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Review: John Lewis: Good Trouble

John Lewis, the distinguished Democratic Congressman from Georgia, moves throughout his own documentary, John Lewis: Good Trouble, like one of those elder townspeople you see in Westerns, someone who both walks and talks very quietly, has stories for days, and, despite his solemn demeanor, has probably seen and been through a whole lotta hell. He might have even set some hell off himself on a few occasions.

Good Trouble — Lewis’s trademark mantra— serves as a sterling chronicle of the work Lewis (who turned 80 last February) did as a civil-rights activist back in the ‘60s, as well as the work he continues to do as a spokesperson for the Democratic Party, where his generally chill steelo turns into a mighty, preacher-style bravado whenever he hits the mic.

The scenes of Lewis on the road in 2018, showing support for various Democratic candidates around the country during the midterm elections, are the most amusing. Despite looking like the sort of senior gent who runs a barber shop out of his garage, the man is treated like a rock star. People both young and old are honored to be in his presence, swarming him for autographs, selfies, or just plain ol’ wisdom. (The funniest interaction is when a guy stops Lewis in the airport so the congressman can meet his “old lady.”)

As Trapped (2016) and Gideon’s Army (2013) director Dawn Porter immediately establishes in the CNN-produced doc, Lewis has lived an awe-inspiring life. After all, this is a man who grew up with his sharecropping family in Troy, Alabama. But instead of picking cotton with the rest of them, he literally snuck away to school everyday. By age 17, he wrote a letter to Dr. Martin Luther King, Jr., who would eventually take the young Lewis under his wing. (He often referred to Lewis as “the boy from Troy.”)

Lewis became a very visible member of the Civil Rights Movement, adopting MLK’s nonviolent stance on protesting and organizing, and joining such influential groups as the Freedom Riders and the Student Nonviolent Coordinating Committee (SNCC). There are scenes where archival footage from his early activist years are projected all around him on a soundstage, his life literally flashing in front of his eyes. 

As Lewis revisits his past, filled with historic moments (his fiery speech at the March of Washington) and moments of brutal injustice (we see him and many others steamrolled by Alabama state troopers during the Selma to Montgomery marches), you may find yourself unnerved at how much things really haven’t changed. Seeing a young-but-determined Lewis take his lumps from those authority-abusing officers isn’t that different from the onslaught of disturbing videos we’ve seen of cops brutalizing protestors who want cops to, you know, stop brutalizing people — especially African-Americans.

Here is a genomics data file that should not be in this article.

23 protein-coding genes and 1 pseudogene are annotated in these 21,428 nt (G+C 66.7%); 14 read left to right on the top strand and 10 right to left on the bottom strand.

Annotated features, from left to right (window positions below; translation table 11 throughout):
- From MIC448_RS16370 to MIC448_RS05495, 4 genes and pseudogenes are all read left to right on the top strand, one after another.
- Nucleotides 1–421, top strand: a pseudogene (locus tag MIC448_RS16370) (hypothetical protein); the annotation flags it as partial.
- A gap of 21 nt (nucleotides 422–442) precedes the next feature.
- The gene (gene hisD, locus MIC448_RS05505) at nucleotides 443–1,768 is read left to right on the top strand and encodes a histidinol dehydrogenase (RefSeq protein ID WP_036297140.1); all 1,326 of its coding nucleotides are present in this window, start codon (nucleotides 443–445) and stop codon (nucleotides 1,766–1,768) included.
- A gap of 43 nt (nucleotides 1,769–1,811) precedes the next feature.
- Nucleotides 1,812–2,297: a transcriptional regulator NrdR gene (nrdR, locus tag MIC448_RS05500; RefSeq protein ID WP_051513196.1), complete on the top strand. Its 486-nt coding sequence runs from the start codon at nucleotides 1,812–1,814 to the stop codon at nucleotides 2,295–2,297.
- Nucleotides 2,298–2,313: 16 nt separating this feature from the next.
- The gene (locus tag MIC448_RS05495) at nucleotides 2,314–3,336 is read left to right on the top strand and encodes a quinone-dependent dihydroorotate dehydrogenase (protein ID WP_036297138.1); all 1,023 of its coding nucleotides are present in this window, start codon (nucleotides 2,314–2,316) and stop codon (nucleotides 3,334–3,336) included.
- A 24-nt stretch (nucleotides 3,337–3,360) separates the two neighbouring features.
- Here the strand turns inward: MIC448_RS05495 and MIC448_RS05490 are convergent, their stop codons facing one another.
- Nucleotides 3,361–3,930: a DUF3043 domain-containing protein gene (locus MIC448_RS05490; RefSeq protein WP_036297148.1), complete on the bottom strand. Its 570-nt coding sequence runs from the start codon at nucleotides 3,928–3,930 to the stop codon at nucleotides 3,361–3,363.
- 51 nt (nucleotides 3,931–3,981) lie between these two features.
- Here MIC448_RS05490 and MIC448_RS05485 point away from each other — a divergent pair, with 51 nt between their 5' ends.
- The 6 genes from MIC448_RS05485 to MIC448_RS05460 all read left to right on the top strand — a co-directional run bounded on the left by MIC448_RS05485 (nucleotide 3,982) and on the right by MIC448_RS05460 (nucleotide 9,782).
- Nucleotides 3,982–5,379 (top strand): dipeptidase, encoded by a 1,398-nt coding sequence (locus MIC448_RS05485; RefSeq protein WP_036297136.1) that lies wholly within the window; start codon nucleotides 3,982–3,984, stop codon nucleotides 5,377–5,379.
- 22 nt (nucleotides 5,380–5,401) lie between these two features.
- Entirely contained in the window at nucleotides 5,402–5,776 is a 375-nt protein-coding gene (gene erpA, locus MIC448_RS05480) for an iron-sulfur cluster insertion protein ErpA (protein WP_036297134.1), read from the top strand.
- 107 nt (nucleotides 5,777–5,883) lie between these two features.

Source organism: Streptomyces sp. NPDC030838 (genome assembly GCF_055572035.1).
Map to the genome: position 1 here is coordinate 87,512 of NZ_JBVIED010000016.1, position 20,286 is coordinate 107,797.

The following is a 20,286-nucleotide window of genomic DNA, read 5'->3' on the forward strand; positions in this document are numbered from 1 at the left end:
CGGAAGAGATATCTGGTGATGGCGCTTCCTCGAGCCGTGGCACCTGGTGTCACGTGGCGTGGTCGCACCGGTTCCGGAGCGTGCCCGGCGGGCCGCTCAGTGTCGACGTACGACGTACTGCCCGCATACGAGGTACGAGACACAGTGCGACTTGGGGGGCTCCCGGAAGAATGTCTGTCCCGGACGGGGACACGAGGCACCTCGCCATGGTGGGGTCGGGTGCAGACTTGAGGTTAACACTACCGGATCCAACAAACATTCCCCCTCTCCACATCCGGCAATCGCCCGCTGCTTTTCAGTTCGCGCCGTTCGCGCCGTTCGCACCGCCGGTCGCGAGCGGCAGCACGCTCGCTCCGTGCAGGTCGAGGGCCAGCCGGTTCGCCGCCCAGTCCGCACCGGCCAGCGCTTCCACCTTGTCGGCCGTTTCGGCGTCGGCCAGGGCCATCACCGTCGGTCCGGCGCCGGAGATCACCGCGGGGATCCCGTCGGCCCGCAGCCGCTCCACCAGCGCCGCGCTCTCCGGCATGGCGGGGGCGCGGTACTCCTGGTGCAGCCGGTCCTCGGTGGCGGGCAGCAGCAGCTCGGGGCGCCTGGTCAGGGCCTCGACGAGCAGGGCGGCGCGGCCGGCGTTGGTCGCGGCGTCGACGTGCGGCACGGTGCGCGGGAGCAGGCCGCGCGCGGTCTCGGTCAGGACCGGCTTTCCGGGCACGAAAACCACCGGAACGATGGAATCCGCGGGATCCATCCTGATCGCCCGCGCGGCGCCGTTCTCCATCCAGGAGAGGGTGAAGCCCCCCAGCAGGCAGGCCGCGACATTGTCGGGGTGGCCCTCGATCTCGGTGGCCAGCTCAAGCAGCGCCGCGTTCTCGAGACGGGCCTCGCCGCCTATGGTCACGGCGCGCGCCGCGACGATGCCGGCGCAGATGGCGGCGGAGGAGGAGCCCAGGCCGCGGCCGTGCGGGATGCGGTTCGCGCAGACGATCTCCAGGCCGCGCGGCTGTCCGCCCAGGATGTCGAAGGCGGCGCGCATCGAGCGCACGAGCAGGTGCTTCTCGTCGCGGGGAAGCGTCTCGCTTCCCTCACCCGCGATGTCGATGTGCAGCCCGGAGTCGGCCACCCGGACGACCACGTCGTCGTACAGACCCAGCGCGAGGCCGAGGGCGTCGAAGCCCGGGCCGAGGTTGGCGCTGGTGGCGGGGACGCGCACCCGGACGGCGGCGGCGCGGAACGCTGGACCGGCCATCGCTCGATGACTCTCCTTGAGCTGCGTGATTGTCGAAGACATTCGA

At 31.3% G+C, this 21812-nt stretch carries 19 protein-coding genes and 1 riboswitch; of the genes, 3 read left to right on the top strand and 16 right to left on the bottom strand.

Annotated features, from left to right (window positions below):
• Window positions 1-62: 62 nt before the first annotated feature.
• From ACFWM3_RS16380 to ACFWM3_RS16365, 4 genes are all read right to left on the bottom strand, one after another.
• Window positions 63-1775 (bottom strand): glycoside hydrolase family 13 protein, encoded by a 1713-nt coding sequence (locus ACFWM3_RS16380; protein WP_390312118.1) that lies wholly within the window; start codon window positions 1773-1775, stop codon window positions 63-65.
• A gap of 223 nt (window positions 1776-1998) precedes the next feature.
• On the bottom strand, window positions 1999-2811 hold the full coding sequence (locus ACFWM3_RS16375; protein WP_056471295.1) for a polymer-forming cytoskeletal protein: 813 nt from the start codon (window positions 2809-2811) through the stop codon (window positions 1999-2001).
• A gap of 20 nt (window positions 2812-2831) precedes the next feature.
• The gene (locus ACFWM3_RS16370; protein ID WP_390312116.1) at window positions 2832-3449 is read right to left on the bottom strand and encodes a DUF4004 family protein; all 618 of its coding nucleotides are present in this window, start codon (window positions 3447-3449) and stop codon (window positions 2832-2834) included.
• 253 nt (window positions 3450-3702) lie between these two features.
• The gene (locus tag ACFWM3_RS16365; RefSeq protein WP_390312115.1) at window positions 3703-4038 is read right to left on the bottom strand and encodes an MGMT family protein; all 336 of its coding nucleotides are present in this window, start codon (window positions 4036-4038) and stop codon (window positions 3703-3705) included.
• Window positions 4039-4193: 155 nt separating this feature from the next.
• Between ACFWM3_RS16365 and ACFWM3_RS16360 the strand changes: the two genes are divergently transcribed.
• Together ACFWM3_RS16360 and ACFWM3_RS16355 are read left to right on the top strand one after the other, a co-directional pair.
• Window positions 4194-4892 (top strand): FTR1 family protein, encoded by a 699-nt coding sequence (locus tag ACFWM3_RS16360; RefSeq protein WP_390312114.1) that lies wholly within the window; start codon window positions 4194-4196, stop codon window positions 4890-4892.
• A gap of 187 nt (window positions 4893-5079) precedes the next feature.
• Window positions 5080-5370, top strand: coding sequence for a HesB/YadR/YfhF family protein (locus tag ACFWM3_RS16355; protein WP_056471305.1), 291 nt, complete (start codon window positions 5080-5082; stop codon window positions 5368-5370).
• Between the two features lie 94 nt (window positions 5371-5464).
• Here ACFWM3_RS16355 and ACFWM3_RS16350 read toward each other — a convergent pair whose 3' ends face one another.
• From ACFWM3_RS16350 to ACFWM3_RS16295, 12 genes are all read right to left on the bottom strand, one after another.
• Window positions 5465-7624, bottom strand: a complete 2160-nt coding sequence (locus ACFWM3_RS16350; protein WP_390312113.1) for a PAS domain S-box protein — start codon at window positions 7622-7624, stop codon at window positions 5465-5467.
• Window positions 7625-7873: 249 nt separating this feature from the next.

Lewis never got angry, even when more militant activists began carrying the revolutionary load (when he was ousted as chairman of SNCC, he was replaced by the aggressive-but-charismatic Stokely Carmichael). But he did get crafty, opting to go into politics — first working in government and eventually running for Congress — in order to get more things done from the inside. He also got a little dirty, coming with a smear campaign against his old activist buddy Julian Bond when both were pursuing a congressional seat.

Apart from that bit of unfortunate nastiness, Trouble is all about love and praise for Lewis and his efforts. Of course, many current and former politicians show up to give Lewis his flowers: the late Elijah Cummings (who admits to taking pictures with people who thought he was Lewis), Bill and Hillary Clinton, a particularly glowing Alexandria Ocasio-Cortez (was she recorded with the same soft-focus lens Cybill Shepherd demanded when she used to be on Moonlighting?). We also get the usual friends, family, and coworkers, including longtime chief of staff Michael Collins. (I wonder if Lewis hired him because he shares the same name with an Irish revolutionary.) Nearly all of them echo the same sentiment: if it wasn’t for John Lewis fighting the good fight back in the day, they wouldn’t have gotten into politics themselves. 

But now, as our country has been wrecked by everything from a pandemic to police brutality-fueled protests to blatant voter suppression to a shitty-ass president, we definitely need Lewis to stick around and inspire more future activists and leaders so they can — actually, finally, fo’ real — Make America Great Again.


“John Lewis: Good Trouble” is out Friday on VOD.

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